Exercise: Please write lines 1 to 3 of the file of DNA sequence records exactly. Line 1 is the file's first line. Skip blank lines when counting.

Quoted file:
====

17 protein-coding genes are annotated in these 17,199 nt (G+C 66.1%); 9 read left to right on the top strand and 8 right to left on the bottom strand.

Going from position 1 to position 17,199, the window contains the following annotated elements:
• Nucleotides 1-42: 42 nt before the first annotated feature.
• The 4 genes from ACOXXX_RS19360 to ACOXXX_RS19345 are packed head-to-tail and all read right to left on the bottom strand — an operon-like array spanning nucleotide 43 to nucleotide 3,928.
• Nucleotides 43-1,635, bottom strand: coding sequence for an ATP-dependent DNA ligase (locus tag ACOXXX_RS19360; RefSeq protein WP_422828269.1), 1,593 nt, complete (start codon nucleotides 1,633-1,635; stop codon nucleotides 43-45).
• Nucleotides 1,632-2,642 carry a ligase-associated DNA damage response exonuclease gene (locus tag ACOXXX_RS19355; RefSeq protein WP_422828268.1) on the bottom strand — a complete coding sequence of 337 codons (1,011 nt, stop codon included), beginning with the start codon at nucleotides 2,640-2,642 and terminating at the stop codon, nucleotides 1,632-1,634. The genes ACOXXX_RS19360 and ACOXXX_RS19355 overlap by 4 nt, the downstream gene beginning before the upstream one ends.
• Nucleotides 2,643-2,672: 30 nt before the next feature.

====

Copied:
17 protein-coding genes are annotated in these 17,199 nt (G+C 66.1%); 9 read left to right on the top strand and 8 right to left on the bottom strand.

Going from position 1 to position 17,199, the window contains the following annotated elements:
• Nucleotides 1-42: 42 nt before the first annotated feature.